Although spatial scale is important for understanding ecological processes and guiding conservation planning, studies combining a range of scales are rare. Habitat suitability modelling has been used traditionally to study broad-scale patterns of species distribution but can also be applied to address conservation needs at finer scales. We studied the ability of presence-only species distribution modelling to predict patterns of habitat selection at broad and fine spatial scales for one of the rarest mammals in the UK, the grey long-eared bat (Plecotus austriacus). Models were constructed with Maxent using broad-scale distribution data from across the UK (excluding Northern Ireland) and fine-scale radio-tracking data from bats at one colony. Fine-scale model predictions were evaluated with radio-tracking locations from bats from a distant colony, and compared with results of traditional radio-tracking data analysis methods (compositional analysis of habitat selection). Broad-scale models indicated that winter temperature, summer precipitation and land cover were the most important variables limiting the distribution of the grey long-eared bat in the UK. Fine-scale models predicted that proximity to unimproved grasslands and distance to suburban areas determine foraging habitat suitability around maternity colonies, while compositional analysis also identified unimproved grasslands as the most preferred foraging habitat type. This strong association with unimproved lowland grasslands highlights the potential importance of changes in agricultural practices in the past century for wildlife conservation. Hence, multi-scale models offer an important tool for identifying conservation requirements at the fine landscape level that can guide national-level conservation management practices.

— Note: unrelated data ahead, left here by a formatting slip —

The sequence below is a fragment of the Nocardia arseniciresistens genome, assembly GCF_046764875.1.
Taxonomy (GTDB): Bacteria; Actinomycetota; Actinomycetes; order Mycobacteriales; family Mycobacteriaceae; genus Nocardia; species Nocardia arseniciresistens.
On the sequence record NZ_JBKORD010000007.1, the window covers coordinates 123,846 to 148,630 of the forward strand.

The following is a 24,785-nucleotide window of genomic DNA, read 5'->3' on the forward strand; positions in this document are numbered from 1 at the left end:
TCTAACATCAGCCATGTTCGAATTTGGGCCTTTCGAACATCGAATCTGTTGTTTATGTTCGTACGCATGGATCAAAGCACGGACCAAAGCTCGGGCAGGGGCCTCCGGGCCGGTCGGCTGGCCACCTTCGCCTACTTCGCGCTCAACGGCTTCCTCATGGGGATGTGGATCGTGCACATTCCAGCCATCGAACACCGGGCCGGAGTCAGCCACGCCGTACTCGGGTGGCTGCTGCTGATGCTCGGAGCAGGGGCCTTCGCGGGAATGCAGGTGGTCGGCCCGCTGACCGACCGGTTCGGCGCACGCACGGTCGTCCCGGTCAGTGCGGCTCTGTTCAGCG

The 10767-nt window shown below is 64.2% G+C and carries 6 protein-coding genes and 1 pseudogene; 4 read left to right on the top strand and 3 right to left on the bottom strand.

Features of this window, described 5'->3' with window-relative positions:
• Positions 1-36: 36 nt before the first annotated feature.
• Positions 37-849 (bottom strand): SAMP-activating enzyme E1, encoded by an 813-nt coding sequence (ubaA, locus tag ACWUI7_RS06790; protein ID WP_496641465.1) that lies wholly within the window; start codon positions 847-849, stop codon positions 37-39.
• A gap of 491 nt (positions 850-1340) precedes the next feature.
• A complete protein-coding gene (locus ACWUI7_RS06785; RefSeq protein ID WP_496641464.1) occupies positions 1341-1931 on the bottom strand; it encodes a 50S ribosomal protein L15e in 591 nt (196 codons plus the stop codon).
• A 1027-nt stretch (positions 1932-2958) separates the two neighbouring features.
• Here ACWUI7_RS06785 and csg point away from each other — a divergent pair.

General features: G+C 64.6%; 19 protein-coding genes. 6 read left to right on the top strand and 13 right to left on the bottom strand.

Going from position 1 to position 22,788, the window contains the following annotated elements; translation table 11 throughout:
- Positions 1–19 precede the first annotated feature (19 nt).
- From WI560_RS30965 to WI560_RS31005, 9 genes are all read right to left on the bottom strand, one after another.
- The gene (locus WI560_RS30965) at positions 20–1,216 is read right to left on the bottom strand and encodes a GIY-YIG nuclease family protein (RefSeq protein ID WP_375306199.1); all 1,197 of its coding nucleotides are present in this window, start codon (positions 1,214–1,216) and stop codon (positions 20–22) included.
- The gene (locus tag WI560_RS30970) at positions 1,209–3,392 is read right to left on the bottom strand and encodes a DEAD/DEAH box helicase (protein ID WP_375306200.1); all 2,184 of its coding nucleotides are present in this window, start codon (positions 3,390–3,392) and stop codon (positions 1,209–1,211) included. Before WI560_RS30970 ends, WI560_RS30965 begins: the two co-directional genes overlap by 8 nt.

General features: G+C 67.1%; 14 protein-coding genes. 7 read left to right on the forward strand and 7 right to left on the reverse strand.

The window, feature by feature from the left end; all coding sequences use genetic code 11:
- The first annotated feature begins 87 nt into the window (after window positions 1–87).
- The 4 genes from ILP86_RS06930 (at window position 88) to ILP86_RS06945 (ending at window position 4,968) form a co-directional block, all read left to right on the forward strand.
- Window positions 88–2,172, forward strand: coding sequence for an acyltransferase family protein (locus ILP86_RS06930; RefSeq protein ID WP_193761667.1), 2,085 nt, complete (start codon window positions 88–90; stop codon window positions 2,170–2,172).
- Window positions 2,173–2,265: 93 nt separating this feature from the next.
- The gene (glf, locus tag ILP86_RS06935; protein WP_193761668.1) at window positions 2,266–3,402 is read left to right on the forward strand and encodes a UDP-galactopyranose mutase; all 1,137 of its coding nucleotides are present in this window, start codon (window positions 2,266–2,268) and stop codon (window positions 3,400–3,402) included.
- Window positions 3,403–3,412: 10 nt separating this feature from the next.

|Translated title of the contribution||Using multi-scale modelling to predict habitat suitability for species of conservation concern: The grey long-eared bat as a case study|
|Pages (from-to)||2922 - 2930|
|Publication status||Published - Dec 2011|